Turkey’s civil aviation authority said on Friday that the country was stopping the sale of airline tickets to Iraqi, Syrian and Yemeni nationals wishing to travel to Belarus, a route for migrants and refugees to enter the European Union in recent months. has been made.
EU leaders have stepped up pressure on airlines to prevent people from the Middle East from bringing people into Belarus’ capital Minsk, from where asylum seekers in search of a better life have traveled by car to the EU’s doorstep.
Thousands have managed to cross illegally into EU member states Poland, Lithuania and Latvia since the summer, although many others have also been barred from entering or pushed back.
Among them are Iraqi Kurds and Syrians fleeing conflict, persecution or poverty. Many aim to reach Germany or other Western European countries, sometimes to reunite with relatives already settled there.
In a brief statement posted on Twitter, Turkey’s aviation authority said its decision to halt ticket sales was valid until further notice.
Citing Turkey’s decision, Belarusian airline Belavia said it would also not take citizens of Iraq, Syria and Yemen on its Istanbul-Minsk flights starting Friday. Belavia said in a statement that it plans to reimburse the cost of tickets already purchased.
The European Union said it had also received confirmation that Iraqi Airlines would not resume flights to Minsk.
European Union and Polish officials have accused Belarus’s longtime leader, President Alexander Lukashenko, of allowing illegal border crossings in retaliation for sanctions imposed on his government by the European Union for brutal crackdown on dissent after Lukashenko’s controversial reunification last year. accused of.
The German Federal Police reported on Wednesday that 1,246 unauthorized entries were recorded in Germany “with connections to Belarus” in the first nine days of November. German police said there had been a total of 9,087 entries so far this year.
Polish officials said large numbers of people live across the border in neighboring Belarus and Polish border guards continue to thwart attempts to enter Poland illegally every day.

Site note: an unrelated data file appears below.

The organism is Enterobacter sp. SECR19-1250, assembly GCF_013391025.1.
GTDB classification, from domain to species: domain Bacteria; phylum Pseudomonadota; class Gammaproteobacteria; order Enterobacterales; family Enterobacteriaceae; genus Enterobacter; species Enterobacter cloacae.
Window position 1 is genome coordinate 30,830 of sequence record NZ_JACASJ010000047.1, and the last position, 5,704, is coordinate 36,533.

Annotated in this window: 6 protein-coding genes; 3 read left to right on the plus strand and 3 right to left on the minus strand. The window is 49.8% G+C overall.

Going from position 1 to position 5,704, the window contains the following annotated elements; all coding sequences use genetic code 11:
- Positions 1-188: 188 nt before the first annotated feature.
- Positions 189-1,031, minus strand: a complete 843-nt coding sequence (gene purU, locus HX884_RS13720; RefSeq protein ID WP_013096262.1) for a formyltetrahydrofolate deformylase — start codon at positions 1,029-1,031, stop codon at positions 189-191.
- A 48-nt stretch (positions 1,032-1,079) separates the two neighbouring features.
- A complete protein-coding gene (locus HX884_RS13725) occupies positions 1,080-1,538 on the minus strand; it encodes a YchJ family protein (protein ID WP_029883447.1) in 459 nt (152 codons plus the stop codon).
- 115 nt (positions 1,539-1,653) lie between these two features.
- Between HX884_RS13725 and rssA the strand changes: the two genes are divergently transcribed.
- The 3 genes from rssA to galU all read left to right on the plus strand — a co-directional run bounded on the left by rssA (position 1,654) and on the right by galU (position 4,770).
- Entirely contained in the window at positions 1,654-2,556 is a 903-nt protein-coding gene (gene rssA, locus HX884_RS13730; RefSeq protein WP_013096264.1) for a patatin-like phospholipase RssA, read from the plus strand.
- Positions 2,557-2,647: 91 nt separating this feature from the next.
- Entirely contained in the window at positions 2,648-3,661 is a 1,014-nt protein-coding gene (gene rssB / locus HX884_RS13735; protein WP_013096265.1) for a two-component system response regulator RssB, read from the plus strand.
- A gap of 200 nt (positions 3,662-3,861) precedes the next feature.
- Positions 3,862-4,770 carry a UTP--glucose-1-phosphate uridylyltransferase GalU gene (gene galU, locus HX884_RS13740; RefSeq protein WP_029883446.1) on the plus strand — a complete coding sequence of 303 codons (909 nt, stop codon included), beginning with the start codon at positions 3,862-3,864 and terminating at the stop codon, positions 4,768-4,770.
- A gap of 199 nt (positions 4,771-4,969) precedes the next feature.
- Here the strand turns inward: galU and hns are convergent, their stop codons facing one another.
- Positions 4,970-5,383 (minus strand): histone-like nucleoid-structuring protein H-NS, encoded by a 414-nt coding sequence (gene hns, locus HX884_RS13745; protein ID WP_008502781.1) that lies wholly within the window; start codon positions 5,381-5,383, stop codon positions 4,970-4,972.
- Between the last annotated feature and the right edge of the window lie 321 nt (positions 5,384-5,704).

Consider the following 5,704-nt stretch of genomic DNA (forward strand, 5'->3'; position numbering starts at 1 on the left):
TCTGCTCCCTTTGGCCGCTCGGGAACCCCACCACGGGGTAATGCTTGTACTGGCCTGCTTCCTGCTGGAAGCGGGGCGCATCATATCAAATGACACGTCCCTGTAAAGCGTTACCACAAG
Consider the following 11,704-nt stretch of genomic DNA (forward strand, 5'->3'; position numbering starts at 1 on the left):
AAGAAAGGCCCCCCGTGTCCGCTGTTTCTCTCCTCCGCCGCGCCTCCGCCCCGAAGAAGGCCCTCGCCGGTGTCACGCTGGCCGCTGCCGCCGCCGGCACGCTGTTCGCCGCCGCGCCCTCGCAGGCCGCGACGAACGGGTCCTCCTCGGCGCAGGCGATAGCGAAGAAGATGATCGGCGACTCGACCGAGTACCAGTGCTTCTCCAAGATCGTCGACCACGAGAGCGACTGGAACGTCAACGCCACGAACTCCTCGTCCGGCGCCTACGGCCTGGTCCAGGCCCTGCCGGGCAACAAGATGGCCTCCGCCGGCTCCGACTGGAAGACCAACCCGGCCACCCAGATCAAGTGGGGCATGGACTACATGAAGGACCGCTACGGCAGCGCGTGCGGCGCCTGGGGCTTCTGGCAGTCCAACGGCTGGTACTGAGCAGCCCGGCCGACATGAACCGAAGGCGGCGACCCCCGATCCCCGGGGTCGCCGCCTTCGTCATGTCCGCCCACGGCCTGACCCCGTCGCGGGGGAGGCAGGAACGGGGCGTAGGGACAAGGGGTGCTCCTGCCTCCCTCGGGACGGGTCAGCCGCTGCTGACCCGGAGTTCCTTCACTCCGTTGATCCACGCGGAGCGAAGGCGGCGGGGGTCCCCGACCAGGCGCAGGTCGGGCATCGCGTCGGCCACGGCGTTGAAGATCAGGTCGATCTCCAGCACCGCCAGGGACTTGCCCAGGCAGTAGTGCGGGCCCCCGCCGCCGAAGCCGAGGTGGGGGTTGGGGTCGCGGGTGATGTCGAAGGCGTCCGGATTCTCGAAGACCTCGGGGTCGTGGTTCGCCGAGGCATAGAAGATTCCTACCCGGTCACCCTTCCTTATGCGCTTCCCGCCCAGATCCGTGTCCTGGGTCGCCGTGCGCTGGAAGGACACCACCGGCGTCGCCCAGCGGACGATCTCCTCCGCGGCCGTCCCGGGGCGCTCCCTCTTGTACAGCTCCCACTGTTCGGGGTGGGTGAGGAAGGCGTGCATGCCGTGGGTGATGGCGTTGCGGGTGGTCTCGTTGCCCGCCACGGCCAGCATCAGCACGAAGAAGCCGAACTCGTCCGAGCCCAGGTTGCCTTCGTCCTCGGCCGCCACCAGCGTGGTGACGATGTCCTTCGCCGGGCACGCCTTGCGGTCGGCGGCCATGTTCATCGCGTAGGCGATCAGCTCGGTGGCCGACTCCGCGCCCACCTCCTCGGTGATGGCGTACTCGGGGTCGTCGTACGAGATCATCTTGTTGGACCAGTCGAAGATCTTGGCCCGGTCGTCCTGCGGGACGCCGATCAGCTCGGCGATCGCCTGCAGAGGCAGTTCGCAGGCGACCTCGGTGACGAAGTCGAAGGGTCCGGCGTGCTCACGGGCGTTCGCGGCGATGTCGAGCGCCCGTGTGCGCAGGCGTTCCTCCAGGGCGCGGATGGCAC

There are now hundreds of people, including families with children, living in makeshift camps in the Belarusian region of the border. Attempts to cross have become increasingly dangerous as Poland fortifies its part of the border and pushes people back. At the Poland-Belarus border, the temperature drops below zero at night.
A Polish official said the country’s ongoing conflict with the Belarusian government was not expected to subside in the coming days. National Security Bureau chief Pavel Soloch said Poland was facing a “psychological, hybrid war, waged consciously by centers that seek to undermine or ultimately destroy our country.”
Poland’s border guards said the previous day they had recorded 223 attempts to illegally cross the Polish border from Belarus, fewer than the week before.
Poland’s defense ministry said a group crossed a fence in the village of Kuznica, but were stopped by officials. The ministry posted a video in which it said the incident was shown.
The Border Guards Agency posted another video on Twitter that it said showed Belarusian personnel using a green laser at the border.
“We believe this was an attempt to blind our officers and soldiers patrolling the border,” the post said.
The information was impossible to verify. Freelance journalists face limitations for their reporting in Belarus, and a state of emergency in Poland’s border region prevents media from entering the area.
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